“Huh?” said the mechanic. I translated. From Portuguese English to Southern English. And so it continued for the following hour until my windshield was done.

Sometimes it was the sounds or spelling of English that confounded him. “Why there is an L in would, could, and should if I don’t say them? I don’t believe! You have to say the L! Caramba!” Other times the stress threw him off. “He has a bad chaRACter. I don’t like him.” or “My son learns enGINeering.” He also insisted on giving our regular past tense /ed/ its full respect by pronouncing it as an extra syllable. “I walk-ed in the whole store and couLd not find your mother. You go.”

But it’s okay. You’ll get us-ed to it.

Don't even ask.

That’s how we always ended the round of teasing that invariably happened at family occasions. We sat around the big dining room table, all seven of us, for birthdays, Thanksgiving, Christmas, and Easter. We were loud, chaotic, and quite frankly, obnoxious. We are a family of teasers. If we weren’t trying to sneak food onto each other’s plates, we were making fun of someone’s chewing or latest haircut, or playing “Look!” (fyi – chew a mouthful of food, then say “look!” and open your mouth wide when someone glances your way). And then it was my father’s turn. He would just nod his head and smirk.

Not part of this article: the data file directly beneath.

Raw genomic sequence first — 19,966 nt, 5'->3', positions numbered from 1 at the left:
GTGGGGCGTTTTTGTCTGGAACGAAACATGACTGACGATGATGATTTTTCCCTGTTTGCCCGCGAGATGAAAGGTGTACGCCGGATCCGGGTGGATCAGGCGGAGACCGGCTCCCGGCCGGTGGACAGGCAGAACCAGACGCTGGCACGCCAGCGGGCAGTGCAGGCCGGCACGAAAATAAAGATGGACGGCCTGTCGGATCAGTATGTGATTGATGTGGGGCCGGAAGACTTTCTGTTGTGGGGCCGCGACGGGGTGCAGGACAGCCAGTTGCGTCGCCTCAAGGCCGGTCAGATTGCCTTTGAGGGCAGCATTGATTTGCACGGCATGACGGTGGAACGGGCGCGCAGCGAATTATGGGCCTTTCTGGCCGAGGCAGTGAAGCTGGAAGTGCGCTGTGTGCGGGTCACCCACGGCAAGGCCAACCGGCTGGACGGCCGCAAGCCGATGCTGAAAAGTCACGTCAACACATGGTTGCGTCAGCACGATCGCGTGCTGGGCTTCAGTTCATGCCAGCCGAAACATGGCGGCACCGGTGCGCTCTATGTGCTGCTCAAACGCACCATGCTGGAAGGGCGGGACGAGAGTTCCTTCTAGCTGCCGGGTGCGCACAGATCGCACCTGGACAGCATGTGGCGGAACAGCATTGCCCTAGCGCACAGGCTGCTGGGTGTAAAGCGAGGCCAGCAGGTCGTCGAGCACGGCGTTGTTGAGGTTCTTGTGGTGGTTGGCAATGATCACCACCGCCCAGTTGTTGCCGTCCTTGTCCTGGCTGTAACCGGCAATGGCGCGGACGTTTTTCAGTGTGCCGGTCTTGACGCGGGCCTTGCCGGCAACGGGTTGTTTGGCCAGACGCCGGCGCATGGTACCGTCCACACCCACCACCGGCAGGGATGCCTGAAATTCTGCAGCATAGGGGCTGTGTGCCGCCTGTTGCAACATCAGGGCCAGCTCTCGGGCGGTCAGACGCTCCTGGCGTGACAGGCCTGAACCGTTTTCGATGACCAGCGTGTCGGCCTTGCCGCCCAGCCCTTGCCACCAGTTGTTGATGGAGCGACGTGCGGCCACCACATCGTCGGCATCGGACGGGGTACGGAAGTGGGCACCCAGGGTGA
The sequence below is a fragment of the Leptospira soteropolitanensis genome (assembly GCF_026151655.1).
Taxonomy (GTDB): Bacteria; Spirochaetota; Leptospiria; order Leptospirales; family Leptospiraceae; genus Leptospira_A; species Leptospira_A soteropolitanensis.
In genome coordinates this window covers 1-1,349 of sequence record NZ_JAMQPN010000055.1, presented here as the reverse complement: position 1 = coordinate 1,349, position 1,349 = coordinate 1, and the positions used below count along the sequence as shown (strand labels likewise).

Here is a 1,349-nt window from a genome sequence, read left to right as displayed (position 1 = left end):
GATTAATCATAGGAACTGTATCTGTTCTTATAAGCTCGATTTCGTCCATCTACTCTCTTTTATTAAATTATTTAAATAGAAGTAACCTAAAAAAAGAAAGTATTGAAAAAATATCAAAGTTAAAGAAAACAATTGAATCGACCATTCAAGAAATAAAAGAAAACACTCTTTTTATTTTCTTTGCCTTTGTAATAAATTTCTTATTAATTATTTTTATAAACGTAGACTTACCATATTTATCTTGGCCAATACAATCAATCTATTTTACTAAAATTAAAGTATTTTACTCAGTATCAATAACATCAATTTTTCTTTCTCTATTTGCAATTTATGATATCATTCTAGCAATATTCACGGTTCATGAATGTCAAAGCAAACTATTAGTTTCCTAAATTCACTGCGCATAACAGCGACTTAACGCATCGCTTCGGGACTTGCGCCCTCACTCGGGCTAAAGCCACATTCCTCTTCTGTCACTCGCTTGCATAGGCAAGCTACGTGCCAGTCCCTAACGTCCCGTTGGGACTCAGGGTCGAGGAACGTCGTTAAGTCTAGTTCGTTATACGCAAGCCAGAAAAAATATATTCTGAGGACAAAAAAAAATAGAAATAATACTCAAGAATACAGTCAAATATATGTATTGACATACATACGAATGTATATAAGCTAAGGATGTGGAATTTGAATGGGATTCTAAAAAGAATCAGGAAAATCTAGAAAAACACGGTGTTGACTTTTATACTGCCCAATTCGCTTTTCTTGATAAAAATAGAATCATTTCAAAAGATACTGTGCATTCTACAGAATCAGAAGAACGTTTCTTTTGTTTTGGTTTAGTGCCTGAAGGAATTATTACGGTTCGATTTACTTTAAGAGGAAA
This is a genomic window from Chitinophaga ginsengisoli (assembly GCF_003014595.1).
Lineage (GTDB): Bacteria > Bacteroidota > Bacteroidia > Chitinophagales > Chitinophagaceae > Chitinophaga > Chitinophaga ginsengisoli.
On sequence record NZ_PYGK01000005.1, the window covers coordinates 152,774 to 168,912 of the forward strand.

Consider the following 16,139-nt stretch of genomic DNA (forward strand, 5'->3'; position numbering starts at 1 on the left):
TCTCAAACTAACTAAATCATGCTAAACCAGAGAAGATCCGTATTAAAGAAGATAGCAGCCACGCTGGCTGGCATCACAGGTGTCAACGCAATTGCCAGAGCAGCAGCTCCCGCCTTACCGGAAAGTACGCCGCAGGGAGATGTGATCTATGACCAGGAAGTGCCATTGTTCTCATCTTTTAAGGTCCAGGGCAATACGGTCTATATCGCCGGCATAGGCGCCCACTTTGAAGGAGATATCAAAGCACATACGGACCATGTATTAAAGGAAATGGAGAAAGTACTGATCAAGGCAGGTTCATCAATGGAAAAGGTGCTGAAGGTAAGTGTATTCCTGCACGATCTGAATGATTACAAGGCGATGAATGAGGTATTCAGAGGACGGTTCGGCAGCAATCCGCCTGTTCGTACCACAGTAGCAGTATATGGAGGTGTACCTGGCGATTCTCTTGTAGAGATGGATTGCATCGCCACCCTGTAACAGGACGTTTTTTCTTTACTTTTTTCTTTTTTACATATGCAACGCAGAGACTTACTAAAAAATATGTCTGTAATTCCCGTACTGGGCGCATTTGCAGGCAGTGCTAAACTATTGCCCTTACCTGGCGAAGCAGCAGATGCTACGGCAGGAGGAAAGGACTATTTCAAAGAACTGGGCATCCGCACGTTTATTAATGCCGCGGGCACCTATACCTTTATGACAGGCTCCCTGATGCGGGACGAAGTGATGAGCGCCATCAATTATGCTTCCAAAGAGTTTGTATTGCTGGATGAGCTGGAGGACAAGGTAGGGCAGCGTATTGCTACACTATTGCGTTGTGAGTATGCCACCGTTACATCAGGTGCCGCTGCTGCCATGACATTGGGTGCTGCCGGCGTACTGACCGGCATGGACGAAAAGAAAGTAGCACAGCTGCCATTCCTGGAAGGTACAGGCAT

In later years, he not only continued to mix his languages, but it seemed to happen more often. We didn’t notice too much because he’d always done it and we always understood him, even if none of our friends ever did. He seemed perfectly content to continue communicating in his five-in-one language. If he forgot an English word, he’d just use a French or Spanish one. This bought us more time.

Always a ham for the camera.

Slowly, however, he began to have more trouble remembering words in any language. He struggled and became frustrated. He spoke less. He whistled but didn’t sing. Eventually, all his words were stolen as the Alzheimer’s erased them from his memory.

My father died five years ago today. He was 90 years old. I didn’t plan my 100th post to come on this anniversary, but in the last couple of weeks, it became apparent that the two events would coincide, and I thought it was fitting.

And so today, I dedicate my words to Pedro Rodrigues, polyglot. Que Deus o abenςoe. 

28 thoughts on “For #100: Portrait of a polyglot.